Second Sunday of Advent
December 4, 2016
We began the Advent Season last weekend with a set of Readings that, when proclaimed against the backdrop of the current state of world affairs, raised the need for humankind to start listening…and empathizing with one another. With that in mind, let’s take a look at the target of an especially harsh greeting by John the Baptist, directed towards “many of the Pharisees and Sadducees” who were coming to him for baptism. The negative spotlight he directed at them would be enough to make any self–respecting person turn around and go back to where they came from. This might be the exact reason why John called them A brood of vipers, trying to escape the wrath of God.
By way of background, both were sects of Judaism that were not unlike contemporary political parties. Both had a “vision” as to how things should operate and pushed their agendas. The Sadducees were the “conservatives.” They opposed change in the religious/political order. This is understandable in that they were the “1%.” They distinguished themselves, in particular, by rejecting the resurrection of the dead. Of course, by denying an afterlife, this group of privileged and powerful aristocrats relieved themselves of the fear of punishment for their sins. Unburdened by a concern for judgment day, they basically could live the good life without thought of consequences.
By contrast, the Pharisees were not from the “priestly class.” Today, we would call them “laity.” Since they were much more open-minded than the folks on the other side of the aisle, they were given both to study and to the possibility of change. Still, like their counterparts, they suffered the scorn of The Baptist as well as Jesus. The Lord often greeted members of both sects with the words…Woe to you hypocrites!
For one thing, both made their living off of the Temple economy. In short, their lifestyles were supported by the contributions of the faithful…often “the widow’s mite.” Moreover, in the Gospel, reports of their various interactions with Jesus, it does not seem that they were interested in listening to, or empathizing with, either Him or any of the poor, downtrodden, marginalized common folk that gathered around Him. Accordingly, when they presented themselves for John’s baptism by water, he challenged their motives. Were they mingling with truly repentant sinners simply for the publicity? Were they sincerely seeking forgiveness of their sins? Did they come with the intention of changing their ways? Or would they submit to the ritual bath and then simply turn around and go back to where they came from?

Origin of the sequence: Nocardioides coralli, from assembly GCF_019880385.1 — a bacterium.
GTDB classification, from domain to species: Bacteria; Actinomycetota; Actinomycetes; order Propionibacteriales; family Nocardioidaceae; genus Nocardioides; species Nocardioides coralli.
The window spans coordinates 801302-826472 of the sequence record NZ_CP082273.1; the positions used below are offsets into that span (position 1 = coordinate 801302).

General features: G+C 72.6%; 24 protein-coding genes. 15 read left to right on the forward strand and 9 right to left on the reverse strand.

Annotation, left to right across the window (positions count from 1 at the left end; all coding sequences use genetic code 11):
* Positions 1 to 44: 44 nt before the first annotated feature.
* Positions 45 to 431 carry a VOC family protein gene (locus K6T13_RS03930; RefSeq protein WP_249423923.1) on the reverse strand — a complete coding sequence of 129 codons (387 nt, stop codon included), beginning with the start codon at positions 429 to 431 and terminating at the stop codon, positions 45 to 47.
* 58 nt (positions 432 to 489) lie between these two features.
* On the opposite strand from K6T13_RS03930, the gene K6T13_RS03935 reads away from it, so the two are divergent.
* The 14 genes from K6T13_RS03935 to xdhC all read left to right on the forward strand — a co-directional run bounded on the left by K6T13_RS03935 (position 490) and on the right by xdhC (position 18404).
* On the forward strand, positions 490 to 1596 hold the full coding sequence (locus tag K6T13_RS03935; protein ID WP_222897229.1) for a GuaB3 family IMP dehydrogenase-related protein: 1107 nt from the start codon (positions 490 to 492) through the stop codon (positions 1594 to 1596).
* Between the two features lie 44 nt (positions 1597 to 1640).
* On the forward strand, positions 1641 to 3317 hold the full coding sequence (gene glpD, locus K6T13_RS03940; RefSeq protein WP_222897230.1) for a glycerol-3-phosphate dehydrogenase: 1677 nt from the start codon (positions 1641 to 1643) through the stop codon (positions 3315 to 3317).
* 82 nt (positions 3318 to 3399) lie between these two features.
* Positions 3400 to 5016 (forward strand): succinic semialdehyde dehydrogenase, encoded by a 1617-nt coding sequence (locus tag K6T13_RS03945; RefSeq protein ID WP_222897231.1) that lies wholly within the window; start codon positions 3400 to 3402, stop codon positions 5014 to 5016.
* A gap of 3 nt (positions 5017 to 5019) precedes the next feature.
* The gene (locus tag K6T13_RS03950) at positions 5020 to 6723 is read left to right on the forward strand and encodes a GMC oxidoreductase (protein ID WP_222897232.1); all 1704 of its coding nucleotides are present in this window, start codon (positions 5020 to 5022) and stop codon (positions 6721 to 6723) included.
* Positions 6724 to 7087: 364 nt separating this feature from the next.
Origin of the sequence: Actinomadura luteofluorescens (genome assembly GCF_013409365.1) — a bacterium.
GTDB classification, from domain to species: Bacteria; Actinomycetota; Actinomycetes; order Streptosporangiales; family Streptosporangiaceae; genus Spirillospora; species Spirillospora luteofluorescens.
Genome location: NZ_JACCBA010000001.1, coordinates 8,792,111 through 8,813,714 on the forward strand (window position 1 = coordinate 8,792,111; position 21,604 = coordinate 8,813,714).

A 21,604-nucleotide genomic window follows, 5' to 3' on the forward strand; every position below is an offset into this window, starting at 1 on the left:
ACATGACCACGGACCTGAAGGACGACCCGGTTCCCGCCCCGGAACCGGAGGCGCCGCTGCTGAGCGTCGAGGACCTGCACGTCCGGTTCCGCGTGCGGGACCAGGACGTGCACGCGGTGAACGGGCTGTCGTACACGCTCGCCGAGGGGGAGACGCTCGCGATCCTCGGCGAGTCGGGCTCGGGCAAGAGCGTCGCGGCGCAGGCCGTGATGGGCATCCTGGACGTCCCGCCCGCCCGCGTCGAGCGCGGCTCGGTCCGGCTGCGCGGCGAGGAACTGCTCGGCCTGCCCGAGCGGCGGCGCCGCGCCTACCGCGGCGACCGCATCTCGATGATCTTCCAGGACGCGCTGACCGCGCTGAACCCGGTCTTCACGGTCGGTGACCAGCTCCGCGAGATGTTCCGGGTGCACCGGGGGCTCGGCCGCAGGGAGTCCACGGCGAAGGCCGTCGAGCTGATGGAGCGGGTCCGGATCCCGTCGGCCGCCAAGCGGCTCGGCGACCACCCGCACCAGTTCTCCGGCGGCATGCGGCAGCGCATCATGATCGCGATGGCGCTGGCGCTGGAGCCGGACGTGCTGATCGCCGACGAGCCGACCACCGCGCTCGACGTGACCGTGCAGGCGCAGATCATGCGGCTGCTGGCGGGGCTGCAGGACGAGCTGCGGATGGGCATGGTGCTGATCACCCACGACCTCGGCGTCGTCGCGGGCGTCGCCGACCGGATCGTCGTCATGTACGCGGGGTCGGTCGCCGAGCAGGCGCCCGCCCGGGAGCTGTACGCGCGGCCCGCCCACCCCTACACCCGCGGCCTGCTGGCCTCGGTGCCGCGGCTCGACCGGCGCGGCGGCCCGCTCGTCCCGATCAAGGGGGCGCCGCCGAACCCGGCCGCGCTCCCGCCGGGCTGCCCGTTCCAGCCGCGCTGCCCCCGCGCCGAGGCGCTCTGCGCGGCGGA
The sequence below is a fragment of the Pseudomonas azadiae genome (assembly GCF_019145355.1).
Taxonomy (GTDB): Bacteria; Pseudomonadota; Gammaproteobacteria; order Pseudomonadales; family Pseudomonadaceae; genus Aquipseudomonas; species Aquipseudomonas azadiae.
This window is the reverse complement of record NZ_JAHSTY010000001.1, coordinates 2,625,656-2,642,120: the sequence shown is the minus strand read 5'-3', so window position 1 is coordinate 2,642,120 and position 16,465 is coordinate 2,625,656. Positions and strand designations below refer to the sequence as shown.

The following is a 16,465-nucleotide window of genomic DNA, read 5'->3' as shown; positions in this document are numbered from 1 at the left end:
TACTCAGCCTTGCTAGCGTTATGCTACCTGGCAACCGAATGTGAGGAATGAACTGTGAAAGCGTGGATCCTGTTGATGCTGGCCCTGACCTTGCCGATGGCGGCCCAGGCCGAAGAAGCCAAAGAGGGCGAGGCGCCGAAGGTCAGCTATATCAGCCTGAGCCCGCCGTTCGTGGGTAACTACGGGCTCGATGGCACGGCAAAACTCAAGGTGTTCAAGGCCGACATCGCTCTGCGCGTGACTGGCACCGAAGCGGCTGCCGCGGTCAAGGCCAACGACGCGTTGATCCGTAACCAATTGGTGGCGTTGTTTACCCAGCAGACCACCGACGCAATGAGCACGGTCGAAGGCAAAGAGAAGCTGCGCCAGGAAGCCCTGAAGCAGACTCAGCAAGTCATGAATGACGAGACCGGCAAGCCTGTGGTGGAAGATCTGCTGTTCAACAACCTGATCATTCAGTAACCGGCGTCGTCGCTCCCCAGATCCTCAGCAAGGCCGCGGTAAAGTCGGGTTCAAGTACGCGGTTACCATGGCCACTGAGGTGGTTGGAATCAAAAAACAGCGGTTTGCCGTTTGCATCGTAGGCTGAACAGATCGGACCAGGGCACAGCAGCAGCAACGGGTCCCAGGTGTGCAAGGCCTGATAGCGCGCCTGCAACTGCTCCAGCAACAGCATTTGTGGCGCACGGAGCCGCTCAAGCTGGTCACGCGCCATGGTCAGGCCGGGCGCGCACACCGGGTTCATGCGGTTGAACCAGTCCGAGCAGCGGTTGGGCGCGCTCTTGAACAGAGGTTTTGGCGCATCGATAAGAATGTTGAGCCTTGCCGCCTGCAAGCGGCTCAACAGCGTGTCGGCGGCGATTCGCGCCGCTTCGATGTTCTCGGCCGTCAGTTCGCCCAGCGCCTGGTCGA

Regardless of their intentions, they serve a purpose. They help us to understand the distinction between John’s ritual bath and Jesus’s Baptism with Fire and the Holy Spirit. If they truly understood what The Lord’s Baptism was all about, regardless of how good the publicity might be, it is doubtful that they would submit.
Baptism in the Holy Spirit means dying to one’s self and rising again with Christ to a new life in the Spirit. It is literally a spiritual re-birth. As a “new creation,” those Baptized in the Spirit are called to walk as children of the Light…the Light of Christ, that is.
So then, as we begin the second week of this Advent Season, it might be good to ask ourselves whether we truly understand what Baptism by Fire and the Holy Spirit is all about. Would we willingly make a conscious choice to “put on Christ” and walk “The Way” if we fully understood that it involves personal sacrifice? Would we come to the Living Waters if we comprehended the fact that baptism is a “call to action”? Would we want to have our babies baptized if we sincerely appreciated that Christian disciples are called to be agents of change…committed to take the action necessary to build the Kingdom of God according to the plans laid out in the Gospel?
At first glance, this examination of conscience might seem more appropriate to the penitential season of Lent than the joyful season of Advent. But, in fact, those Baptized in Christ are called to share the mission and ministry of the brilliant Advent figure…John the Baptist!
We are called to PREPARE THE WAY OF THE LORD! We do this by living out our baptism…Baptism by Fire and The Holy Spirit!